Logo of Phnom Penh Post newspaper Phnom Penh Post - Win-Win Monument an ‘heirloom for generations’

Win-Win Monument an ‘heirloom for generations’

Content image - Phnom Penh Post
Minister of National Defence Tea Banh extolled the symbolism of the Win-Win Monument while speaking at a ceremony to commemorate 21 years since the signing of Prime Minister Hun Sen’s “Win-Win Policy”. Supplied

Win-Win Monument an ‘heirloom for generations’

Minister of National Defence Tea Banh extolled the symbolism of the Win-Win Monument while speaking at a ceremony to commemorate 21 years since the signing of Prime Minister Hun Sen’s “Win-Win Policy”.

Representing Hun Sen at the ceremony on Sunday, Banh said the Win-Win Monument represented the Kingdom’s newfound national identity and unity since it achieved peace.

In his speech, Banh said the Monument was akin to an heirloom and will be passed onto the next generation.

He said it was not meant to generate income like other tourist destinations. Instead, the monument would serve as a museum and house important documents and other items for research so that future Cambodians will be allowed insight into the Kingdom’s “real history”.

The Win-Win Monument began construction on 8ha of land in the capital’s Chroy Changvar district’s Prek Ta Sek commune at a cost of $12 million.

The bulk of the funding was provided by the Phnom Penh Municipal Hall, with Oknha Ly Yong Phat and the government also contributing to its construction.

The Monument was officially inaugurated last year to commemorate two decades since the signing of Hun Sen’s Win-Win Policy, which officially brought an end to decades-long civil strife.

“The Win-Win Policy was a critical document to end the civil war and bring about peace and national unity to Cambodia.

“Prime Minister Hun Sen established the policy in his wisdom at a huge personal sacrifice so that the Cambodian people will remember our history and honour our heroism. Hun Sen risked his life for the sake of peace,” he said.

Win-Win Monument Construction Committee head Nem Sowath said more than three million tourists had visited the landmark since it was inaugurated a little more than a year ago. He added that 500 to 1,500 people visited the site each day, with numbers increasing to 1,000 to 3,000 on holidays.

“[The Win-Win Monument] was built to educate people of all generations so that they will continue to be informed and made aware of Cambodia’s true history.

“It’s up to future generations to execute the prime minister’s Win-Win Policy and ensure his vision for collectively building, leading and further developing the country,” he said.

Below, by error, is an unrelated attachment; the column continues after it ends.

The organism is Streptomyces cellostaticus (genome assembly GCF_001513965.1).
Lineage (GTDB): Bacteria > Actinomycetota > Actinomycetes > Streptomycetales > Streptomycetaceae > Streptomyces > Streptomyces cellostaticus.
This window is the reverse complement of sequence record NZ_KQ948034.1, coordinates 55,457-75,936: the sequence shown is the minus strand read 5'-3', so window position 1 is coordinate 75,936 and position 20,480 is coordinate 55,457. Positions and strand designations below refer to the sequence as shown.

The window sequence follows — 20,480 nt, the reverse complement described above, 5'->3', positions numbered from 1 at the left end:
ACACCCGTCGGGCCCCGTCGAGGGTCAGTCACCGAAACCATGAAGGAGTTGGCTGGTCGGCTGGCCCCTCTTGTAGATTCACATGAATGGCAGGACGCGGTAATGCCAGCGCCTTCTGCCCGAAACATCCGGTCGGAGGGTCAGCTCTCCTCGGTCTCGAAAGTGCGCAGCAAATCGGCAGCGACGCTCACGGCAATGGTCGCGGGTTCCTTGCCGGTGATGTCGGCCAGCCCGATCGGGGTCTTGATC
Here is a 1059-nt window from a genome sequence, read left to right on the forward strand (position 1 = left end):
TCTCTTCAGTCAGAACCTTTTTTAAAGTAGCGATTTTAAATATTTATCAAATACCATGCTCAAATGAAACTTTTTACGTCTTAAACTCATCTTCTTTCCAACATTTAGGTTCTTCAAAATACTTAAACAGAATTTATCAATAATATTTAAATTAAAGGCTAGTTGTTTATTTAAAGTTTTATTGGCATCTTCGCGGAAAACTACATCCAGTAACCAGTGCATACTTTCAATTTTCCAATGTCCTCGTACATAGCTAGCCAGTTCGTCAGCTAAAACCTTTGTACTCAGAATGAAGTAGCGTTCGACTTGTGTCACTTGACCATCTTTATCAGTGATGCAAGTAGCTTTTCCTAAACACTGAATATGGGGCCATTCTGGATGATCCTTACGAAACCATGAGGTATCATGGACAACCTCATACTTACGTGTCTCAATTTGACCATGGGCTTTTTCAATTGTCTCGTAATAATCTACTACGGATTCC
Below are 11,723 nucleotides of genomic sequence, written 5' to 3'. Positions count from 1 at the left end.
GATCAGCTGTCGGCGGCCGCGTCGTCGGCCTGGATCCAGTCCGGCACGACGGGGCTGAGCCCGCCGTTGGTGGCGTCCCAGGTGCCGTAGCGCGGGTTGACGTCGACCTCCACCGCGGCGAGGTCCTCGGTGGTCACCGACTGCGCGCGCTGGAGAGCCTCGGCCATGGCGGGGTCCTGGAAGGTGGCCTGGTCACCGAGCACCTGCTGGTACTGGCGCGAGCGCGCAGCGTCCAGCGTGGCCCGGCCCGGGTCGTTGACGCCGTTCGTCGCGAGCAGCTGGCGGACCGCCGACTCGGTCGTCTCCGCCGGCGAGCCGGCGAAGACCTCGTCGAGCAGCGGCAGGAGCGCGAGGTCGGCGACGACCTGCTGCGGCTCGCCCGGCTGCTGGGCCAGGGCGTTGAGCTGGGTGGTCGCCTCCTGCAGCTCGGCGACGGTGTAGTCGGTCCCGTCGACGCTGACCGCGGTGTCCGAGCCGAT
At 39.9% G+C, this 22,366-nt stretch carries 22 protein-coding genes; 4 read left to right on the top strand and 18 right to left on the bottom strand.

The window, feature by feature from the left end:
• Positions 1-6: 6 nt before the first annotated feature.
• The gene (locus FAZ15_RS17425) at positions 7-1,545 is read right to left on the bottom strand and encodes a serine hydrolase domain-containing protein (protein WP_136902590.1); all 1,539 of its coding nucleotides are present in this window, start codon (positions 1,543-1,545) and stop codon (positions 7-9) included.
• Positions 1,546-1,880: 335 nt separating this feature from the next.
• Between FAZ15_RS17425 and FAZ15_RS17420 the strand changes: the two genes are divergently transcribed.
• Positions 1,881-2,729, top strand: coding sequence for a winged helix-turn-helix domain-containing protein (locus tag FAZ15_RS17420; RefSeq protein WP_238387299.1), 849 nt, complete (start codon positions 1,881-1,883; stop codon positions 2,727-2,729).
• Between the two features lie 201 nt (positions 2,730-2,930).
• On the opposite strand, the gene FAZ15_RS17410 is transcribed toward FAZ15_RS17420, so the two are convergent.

Royal University of Phnom Penh history professor Sambo Manara told The Post that Banh’s words were directed towards the youth of Cambodia in the hope that they would commit to their studies and help preserve the Kingdom’s history.

“When we discuss the history of the nation, we speak of its national achievements. Concerning [Cambodia], the achievements truly belong to our country. Evolution and development are parts of the history of each period,” Manara said.

The pentagon-shaped base of the Win-Win Monument represents Hun Sen’s “DIFID” strategy, which stands for “Divide, Isolate, Finish, Integrate and Development”.

The upper part is a 33m high triangular monolith representing the three guarantees made to the Khmer Rouge – on life, jobs and property.

In his speech, Banh said: “Twenty-one years ago today, December 29, 1998 was set as the day to end the all-out civil war in Cambodia. From then on, Cambodia has enjoyed full peace and that was the opportunity to begin rebuilding and redevelopment.”

MOST VIEWED

  • No word on state of emergency

    The National Assembly (NA) said it will postpone all unnecessary meetings in line with guidance from the Ministry of Health and the World Health Organisation (WHO) amid the Covid-19 pandemic. However, it did not say when or how it will debate the “state of emergency”

  • Many in limbo as tension heightens

    As the Kingdom restricts travel and prepares for a state of emergency, some foreigners in Cambodia are scrambling for a way home. Foreign embassies in Phnom Penh are making efforts to get their citizens out, but cancelled flights have become common due to the coronavirus

  • State of emergency draft law set for NA

    A draft law aiming to place the Kingdom in a state of emergency amid the Covid-19 pandemic is set for a debate at the National Assembly (NA) after going through the Council of Ministers’ Standing Committee meeting led by Prime Minister Hun Sen on Tuesday.

  • Khmer New Year holidays postponed

    In an effort to halt Covid-19 infections in the Kingdom, Prime Minister Hun Sen has postponed the Khmer New Year holidays scheduled from April 13 to 16. While the people will not have their usual break, nor will there be any public celebrations or gatherings at pagodas,

  • NA, Senate set for bill on ‘emergency’

    Prime Minister Hun Sen has requested the Senate to convene an extraordinary meeting to review the draft law that aims to put the Kingdom in a state of emergency after the bill reached the National Assembly (NA) on Friday. The draft law, which was approved

  • Hun Sen, ministers, officials donate salaries in virus fight

    Prime Minister Hun Sen and other senior government officials have decided to donate their salaries to the National Committee for Combating Covid-19 in support of the ongoing battle against the coronavirus. Hun Sen announced in an April 1 letter that because the Covid-19 situation in Cambodia